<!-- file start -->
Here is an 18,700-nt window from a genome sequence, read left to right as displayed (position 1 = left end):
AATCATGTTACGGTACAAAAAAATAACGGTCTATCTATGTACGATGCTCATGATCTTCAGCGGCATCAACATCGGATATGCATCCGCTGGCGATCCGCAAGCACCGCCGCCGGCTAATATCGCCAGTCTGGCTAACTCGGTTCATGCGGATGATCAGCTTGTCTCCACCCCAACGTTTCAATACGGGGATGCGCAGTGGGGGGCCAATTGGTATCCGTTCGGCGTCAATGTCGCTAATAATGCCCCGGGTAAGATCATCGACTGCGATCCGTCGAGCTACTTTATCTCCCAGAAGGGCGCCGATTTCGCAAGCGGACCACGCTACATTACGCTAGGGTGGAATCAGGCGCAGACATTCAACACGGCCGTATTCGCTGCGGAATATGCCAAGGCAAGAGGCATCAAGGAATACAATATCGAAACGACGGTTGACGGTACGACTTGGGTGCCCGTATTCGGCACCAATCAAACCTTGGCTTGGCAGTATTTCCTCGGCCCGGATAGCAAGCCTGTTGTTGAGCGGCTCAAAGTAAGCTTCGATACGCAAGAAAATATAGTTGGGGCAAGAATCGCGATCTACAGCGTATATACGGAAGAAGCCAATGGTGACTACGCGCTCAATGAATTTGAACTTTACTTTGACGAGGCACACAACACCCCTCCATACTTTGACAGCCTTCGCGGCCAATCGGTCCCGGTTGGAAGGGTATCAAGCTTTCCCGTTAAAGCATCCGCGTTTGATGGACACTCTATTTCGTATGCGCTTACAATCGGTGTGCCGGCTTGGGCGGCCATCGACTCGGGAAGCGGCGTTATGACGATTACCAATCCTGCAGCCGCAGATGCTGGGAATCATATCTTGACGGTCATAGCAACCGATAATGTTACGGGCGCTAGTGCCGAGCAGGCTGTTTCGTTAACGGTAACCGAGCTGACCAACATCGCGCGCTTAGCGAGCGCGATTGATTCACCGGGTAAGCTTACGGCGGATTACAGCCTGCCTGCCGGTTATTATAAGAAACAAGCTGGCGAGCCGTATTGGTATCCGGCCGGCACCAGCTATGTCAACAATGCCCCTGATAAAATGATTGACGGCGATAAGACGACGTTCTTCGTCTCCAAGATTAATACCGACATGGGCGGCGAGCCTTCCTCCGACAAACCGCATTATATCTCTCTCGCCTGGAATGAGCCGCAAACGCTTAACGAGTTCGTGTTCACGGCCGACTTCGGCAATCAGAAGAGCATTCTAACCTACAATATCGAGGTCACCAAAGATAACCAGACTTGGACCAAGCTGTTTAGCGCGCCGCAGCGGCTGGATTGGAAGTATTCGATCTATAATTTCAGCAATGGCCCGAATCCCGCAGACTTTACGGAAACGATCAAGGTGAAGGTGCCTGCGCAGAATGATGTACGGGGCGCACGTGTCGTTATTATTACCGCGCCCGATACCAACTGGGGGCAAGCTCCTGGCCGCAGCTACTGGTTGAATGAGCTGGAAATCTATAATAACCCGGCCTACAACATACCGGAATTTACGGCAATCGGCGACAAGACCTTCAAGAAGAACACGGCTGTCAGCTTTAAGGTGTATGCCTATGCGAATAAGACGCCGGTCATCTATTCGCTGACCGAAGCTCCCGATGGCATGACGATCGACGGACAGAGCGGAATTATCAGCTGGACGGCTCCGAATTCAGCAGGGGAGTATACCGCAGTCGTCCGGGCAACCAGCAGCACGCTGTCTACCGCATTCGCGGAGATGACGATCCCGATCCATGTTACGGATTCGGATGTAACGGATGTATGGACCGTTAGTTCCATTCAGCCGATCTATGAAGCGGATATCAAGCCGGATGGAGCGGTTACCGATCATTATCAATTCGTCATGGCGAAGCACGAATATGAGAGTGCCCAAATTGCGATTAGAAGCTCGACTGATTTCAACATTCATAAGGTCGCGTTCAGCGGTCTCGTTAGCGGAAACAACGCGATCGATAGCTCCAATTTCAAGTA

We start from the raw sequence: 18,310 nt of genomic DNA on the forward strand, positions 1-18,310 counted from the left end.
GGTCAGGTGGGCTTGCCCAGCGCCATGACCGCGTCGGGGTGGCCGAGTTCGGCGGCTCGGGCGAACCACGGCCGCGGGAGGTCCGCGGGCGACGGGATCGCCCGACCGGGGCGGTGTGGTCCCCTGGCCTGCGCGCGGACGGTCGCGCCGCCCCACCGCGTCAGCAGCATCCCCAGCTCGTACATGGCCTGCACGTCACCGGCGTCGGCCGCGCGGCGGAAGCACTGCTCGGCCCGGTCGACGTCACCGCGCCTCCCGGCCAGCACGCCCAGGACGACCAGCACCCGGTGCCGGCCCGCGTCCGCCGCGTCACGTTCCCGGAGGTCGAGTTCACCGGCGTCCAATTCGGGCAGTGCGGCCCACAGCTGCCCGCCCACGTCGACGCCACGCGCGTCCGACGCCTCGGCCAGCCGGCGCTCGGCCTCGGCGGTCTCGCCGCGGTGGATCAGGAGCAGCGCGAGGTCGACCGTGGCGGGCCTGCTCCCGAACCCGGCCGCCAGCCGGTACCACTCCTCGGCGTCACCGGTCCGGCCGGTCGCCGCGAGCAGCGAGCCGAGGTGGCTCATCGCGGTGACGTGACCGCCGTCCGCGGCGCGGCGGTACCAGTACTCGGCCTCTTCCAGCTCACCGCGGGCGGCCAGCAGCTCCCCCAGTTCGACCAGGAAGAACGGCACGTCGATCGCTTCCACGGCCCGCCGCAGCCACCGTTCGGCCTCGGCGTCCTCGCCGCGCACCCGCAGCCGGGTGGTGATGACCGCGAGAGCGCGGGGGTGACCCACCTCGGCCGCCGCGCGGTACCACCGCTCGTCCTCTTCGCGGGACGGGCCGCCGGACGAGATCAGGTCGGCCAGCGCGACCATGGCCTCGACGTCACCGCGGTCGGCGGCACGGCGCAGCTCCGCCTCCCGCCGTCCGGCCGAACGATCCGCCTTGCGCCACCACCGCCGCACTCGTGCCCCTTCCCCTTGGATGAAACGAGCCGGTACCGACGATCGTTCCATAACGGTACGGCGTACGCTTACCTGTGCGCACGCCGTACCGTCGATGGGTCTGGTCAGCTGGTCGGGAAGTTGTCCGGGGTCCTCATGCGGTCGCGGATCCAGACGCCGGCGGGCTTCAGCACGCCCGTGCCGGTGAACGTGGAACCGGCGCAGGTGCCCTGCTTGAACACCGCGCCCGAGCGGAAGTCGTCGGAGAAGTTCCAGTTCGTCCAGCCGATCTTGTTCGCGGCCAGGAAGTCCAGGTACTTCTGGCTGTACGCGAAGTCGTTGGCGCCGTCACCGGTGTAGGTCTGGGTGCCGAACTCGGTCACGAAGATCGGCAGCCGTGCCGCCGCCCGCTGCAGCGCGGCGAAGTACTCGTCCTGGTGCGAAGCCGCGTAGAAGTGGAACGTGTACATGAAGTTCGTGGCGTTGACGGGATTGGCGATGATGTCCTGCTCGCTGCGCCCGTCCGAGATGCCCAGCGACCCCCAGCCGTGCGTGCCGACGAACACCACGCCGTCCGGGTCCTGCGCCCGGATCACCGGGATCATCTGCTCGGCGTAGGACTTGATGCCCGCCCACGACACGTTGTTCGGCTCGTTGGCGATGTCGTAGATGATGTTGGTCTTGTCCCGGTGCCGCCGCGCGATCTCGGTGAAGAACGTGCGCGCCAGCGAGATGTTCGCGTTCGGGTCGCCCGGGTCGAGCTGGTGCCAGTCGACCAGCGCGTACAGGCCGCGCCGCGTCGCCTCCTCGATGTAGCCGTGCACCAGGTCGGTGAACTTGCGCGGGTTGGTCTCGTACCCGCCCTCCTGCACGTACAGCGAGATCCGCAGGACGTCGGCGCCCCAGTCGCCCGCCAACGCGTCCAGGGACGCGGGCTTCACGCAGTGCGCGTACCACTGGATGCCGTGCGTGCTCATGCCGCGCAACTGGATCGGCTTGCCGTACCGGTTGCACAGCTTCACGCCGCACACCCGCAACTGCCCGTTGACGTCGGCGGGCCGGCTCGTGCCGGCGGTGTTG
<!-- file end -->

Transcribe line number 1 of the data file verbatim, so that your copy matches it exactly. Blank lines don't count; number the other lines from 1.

Here is an 18,700-nt window from a genome sequence, read left to right as displayed (position 1 = left end):